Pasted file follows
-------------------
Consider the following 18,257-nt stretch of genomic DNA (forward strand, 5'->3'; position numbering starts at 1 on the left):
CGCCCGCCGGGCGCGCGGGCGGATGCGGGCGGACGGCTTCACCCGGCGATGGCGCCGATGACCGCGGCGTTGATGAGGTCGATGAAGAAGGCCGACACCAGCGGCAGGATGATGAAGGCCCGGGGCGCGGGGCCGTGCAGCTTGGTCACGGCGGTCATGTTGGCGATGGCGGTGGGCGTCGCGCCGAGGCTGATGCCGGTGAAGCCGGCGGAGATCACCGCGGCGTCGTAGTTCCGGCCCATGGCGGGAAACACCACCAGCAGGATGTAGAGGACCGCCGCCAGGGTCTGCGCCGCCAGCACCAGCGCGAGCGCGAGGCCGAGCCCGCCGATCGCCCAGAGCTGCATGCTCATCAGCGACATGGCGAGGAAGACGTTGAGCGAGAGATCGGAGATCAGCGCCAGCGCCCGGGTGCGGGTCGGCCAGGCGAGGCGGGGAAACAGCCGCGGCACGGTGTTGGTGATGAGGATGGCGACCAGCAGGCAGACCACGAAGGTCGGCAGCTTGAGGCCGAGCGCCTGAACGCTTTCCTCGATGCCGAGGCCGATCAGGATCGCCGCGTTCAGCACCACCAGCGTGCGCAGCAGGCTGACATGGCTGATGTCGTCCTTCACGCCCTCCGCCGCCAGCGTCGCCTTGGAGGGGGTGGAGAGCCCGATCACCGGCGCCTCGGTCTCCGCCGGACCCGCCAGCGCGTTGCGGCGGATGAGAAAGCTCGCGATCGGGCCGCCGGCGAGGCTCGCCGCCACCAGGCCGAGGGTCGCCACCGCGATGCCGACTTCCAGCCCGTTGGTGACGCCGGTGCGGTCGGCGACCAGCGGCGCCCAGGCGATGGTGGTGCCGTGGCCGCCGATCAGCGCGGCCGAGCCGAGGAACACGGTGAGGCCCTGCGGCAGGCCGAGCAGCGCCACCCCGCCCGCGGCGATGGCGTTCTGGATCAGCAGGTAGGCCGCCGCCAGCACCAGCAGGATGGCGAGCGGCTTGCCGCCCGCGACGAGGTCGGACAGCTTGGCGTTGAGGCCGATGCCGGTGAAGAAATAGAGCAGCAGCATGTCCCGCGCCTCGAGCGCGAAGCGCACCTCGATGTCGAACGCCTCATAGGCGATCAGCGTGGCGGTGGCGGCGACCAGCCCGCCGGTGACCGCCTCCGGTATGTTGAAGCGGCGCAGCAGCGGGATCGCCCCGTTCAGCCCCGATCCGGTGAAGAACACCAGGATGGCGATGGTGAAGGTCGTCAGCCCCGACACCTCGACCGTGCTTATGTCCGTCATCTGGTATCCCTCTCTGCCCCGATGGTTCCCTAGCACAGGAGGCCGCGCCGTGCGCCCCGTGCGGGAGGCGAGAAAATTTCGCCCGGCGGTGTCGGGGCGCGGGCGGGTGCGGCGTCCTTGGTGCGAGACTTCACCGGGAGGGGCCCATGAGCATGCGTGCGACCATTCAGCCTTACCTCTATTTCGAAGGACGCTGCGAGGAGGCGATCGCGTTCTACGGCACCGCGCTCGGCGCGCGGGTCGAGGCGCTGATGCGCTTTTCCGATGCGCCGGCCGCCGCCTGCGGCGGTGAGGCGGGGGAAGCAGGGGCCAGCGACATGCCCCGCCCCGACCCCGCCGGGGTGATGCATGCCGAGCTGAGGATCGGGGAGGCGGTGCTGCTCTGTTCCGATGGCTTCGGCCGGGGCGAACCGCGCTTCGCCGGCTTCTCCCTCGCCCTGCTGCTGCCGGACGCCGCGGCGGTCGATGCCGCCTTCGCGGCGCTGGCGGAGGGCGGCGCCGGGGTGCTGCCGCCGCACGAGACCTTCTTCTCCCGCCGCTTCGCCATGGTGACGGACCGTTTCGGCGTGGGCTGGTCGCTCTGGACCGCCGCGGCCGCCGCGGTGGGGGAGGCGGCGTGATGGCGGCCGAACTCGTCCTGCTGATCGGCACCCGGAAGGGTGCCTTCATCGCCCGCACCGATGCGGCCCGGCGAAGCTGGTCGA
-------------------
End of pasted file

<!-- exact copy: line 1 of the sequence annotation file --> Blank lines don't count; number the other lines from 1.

Consider the following 18,257-nt stretch of genomic DNA (forward strand, 5'->3'; position numbering starts at 1 on the left):